Healthcare Providers Who Treat Celiac Disease or Gluten Sensitivity

Many types of healthcare providers are involved in diagnosing and treating celiac disease and non-celiac gluten sensitivity. The first step is to discuss your celiac disease symptoms and/or gluten sensitivity symptoms with your primary care provider. 

It's nearly impossible to tell the difference between the conditions based on symptoms alone, so your healthcare provider may order tests to determine if you have celiac disease, and can help you decide the next steps in your care.

Male patient and doctor in discussion in exam room
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Role of the Primary Care Healthcare Provider

If you think you might be reacting to gluten in your diet, you'll need tests to confirm the cause of your symptoms. The first step may be a set of celiac blood tests. Your primary care healthcare provider can order these tests.

You need to be eating gluten for the tests to be accurate, so don't change your diet just yet. 

If you have a positive result on these blood tests, it doesn't mean you definitely have celiac disease. Your practitioner likely will refer you to a gastroenterologist—a physician who specializes in conditions involving the digestive system.

Role of the Gastroenterologist

A gastroenterologist can perform an endoscopy, a procedure that's usually the next step in the diagnostic process for celiac disease. During an endoscopy, the gastroenterologist will use an instrument called an endoscope to take tiny samples of your small intestine.

Endoscopy involves the insertion of a flexible scope through the mouth and down the esophagus, stomach, and small intestine to obtain a biopsy (tissue sample). This is typically done on an outpatient basis.

The sample will then be sent to a pathology lab for evaluation.

Role of the Pathologist

As the final step to diagnose celiac disease, a healthcare provider called a pathologist—a physician who examines tissues—will review those samples of your small intestine.

The sample is examined to look for signs of:

  • Villous atrophy (a type of damage found in celiac disease involving the flattening of the finger-like lining of the intestines)
  • Increased inflammatory cells called lymphocytes in the epithelium (lining of the intestine) of the duodenum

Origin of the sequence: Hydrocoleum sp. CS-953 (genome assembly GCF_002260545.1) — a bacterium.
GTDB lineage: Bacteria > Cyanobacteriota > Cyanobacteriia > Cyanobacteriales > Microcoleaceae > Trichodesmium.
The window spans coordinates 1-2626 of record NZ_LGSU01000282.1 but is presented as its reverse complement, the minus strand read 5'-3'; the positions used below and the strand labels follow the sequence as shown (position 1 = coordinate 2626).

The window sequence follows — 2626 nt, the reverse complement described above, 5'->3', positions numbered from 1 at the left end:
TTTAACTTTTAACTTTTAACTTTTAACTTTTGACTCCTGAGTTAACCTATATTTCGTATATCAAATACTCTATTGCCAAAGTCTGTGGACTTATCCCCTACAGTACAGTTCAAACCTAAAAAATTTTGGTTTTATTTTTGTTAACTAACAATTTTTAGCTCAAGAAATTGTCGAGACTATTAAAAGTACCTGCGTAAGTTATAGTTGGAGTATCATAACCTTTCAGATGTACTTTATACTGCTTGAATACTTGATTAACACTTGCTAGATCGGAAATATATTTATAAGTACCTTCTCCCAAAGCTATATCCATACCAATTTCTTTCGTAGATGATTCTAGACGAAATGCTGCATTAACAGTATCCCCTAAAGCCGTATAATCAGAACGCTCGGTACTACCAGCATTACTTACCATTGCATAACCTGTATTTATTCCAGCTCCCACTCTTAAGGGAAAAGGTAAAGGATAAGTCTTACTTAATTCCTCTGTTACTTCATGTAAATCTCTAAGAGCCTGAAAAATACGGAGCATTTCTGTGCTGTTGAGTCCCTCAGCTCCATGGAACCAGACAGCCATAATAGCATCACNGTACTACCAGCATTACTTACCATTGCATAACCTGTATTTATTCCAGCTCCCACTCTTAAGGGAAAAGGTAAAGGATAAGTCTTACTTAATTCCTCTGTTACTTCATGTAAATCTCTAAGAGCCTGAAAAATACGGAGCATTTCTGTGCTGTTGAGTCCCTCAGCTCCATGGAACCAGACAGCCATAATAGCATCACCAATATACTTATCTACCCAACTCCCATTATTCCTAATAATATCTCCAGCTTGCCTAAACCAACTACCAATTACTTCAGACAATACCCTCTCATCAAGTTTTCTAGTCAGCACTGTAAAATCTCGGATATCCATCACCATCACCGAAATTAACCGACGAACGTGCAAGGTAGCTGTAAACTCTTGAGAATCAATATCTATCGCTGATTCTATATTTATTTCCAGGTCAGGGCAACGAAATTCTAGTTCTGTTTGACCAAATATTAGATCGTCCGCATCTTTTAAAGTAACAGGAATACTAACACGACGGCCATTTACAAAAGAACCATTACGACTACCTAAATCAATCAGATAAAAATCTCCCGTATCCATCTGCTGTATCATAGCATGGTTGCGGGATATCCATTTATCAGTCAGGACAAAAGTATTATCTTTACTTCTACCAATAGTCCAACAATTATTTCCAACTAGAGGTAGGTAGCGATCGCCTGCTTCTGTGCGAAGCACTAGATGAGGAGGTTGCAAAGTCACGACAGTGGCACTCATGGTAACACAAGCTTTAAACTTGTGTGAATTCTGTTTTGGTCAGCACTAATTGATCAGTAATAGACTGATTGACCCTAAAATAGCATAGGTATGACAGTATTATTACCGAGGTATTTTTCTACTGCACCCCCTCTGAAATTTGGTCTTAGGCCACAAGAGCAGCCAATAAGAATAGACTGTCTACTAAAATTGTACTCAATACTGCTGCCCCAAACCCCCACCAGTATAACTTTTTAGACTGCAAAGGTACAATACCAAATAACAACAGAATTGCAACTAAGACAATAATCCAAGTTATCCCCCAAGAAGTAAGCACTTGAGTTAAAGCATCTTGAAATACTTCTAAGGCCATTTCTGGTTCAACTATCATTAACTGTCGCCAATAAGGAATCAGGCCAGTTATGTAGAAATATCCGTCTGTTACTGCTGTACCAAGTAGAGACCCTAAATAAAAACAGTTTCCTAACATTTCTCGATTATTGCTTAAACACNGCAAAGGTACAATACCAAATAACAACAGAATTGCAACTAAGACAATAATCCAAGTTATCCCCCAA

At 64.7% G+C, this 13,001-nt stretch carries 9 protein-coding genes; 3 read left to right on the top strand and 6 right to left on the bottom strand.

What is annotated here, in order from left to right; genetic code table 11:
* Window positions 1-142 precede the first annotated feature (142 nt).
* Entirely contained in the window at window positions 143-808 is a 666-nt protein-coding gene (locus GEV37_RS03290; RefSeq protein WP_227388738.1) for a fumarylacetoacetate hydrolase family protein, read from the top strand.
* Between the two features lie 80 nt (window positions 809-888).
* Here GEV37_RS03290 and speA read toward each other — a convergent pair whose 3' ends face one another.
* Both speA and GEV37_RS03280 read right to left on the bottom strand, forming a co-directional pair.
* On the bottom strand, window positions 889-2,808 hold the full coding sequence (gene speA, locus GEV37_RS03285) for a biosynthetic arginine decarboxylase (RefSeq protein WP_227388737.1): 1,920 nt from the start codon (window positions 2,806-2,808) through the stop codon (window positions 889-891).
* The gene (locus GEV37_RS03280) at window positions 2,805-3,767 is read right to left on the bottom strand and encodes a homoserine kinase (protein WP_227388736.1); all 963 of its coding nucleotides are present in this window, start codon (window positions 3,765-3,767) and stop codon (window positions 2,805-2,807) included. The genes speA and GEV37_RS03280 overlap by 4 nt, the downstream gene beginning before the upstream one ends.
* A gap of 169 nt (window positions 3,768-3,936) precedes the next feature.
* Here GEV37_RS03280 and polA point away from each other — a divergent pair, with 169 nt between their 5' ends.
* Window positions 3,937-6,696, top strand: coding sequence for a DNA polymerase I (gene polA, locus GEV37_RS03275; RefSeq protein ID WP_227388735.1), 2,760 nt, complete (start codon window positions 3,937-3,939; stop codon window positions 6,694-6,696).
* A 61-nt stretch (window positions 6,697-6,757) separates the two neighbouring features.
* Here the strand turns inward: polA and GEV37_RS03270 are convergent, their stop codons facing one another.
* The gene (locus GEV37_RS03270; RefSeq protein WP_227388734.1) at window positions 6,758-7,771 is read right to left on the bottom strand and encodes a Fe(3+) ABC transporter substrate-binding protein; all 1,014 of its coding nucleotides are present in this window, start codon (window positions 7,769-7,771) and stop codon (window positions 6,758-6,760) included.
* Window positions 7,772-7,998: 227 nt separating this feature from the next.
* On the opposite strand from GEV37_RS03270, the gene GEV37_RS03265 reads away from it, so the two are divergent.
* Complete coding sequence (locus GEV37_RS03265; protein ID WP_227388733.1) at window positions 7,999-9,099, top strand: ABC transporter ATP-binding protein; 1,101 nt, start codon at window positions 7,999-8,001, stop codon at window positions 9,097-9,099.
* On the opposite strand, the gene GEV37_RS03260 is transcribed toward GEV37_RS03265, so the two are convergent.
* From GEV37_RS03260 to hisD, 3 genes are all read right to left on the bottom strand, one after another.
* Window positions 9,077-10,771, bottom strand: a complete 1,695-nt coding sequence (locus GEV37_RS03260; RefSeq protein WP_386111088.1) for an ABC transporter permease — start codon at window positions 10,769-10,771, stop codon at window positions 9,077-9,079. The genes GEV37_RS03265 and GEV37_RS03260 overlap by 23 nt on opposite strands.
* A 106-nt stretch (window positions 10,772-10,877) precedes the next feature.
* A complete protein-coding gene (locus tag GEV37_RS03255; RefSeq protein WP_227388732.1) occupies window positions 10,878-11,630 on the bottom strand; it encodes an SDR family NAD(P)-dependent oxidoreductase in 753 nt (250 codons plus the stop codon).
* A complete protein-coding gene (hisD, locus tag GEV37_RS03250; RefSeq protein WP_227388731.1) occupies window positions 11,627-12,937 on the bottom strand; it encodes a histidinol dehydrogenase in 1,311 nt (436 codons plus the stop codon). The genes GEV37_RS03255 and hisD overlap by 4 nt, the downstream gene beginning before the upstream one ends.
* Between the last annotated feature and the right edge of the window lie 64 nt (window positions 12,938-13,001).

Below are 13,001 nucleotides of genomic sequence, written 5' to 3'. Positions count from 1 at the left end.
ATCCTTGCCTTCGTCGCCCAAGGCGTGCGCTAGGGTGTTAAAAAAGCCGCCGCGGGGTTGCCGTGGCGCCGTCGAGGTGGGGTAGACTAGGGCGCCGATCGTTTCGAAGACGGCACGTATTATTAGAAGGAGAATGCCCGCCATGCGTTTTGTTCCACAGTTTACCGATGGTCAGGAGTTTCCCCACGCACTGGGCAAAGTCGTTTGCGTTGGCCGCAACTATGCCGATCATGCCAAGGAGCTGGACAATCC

If celiac disease is diagnosed, it will be classified in order to ensure that the correct treatment is delivered. The classification system commonly used is known as the Modified Marsh Classification of Histologic Findings in Celiac Disease, designed in 1992 by medical pathologist Dr. Michael Marsh.

Follow-Up Care

If you are diagnosed with celiac disease, your gastroenterologist or your primary care healthcare provider can provide follow-up care.

If you don't test positive for celiac disease based on your blood tests or endoscopy, you almost certainly don't have celiac disease. Other conditions potentially can have symptoms similar to those of celiac disease. Your gastroenterologist can help you sort out the cause of those symptoms.

Non-Celiac Gluten Sensitivity

Negative results on these tests don't necessarily mean you don't have a problem with gluten—you may have non-celiac gluten sensitivity instead.

Non-celiac gluten sensitivity means just what it sounds like: you don't have celiac disease (because the testing was negative), but you still react to gluten. This is evidenced by the fact that you feel better when you eat gluten-free, and you feel worse when you add gluten-containing foods back into your diet. The condition can be managed, and the management differs from the treatment of celiac disease.

Other Medical Specialists

Regardless of whether you have celiac disease or gluten sensitivity, you may need care from different medical specialists, depending on the associated symptoms you may have.

For example, you may need a neurologist to deal with recurrent migraine, a dermatologist to treat eczema or dermatitis herpetiformis, or an endocrinologist if you are struggling with infertility or diabetes.

These conditions are more common in people who have celiac disease or gluten sensitivity and may be better treated by a healthcare provider who specializes in those specific areas.

You may also need assistance from a dietitian who can help you embark on a gluten-free diet.

A Word From Verywell

When you have gastrointestinal symptoms, it's not unusual to work with several healthcare providers, especially as you're in the process of obtaining a diagnosis.

Once you're feeling better and you've mastered the gluten-free diet, you may only need to regularly visit one practitioner, who can manage your care. This medical professional may be your primary care healthcare provider or gastroenterologist and they will be able to make any referrals for follow-up care from specialists that you need in the future.

5 Sources
Verywell Health uses only high-quality sources, including peer-reviewed studies, to support the facts within our articles. Read our editorial process to learn more about how we fact-check and keep our content accurate, reliable, and trustworthy.
  1. MedlinePlus. Celiac Disease Screening.

  2. National Institute of Diabetes and Digestive and Kidney Diseases. Diagnosis of Celiac Disease.

  3. Celiac Disease Foundation. Diagnosis.

  4. Mansueto P, Seidita A, D’Alcamo A, Carroccio A. Non-Celiac Gluten Sensitivity: Literature ReviewJ Am Coll Nutr. 2014;33(1):39-54. doi:10.1080/07315724.2014.869996

  5. Sapone A, Bai JC, Ciacci C, et al. Spectrum of gluten-related disorders: consensus on new nomenclature and classificationBMC Med. 2012;10:13. doi:10.1186/1741-7015-10-13

Additional Reading
  • National Institute of Diabetes and Digestive and Kidney Diseases. How Do Doctors Treat Celiac Disease? fact sheet.

By Jane Anderson
Jane Anderson is a medical journalist and an expert in celiac disease, gluten sensitivity, and the gluten-free diet.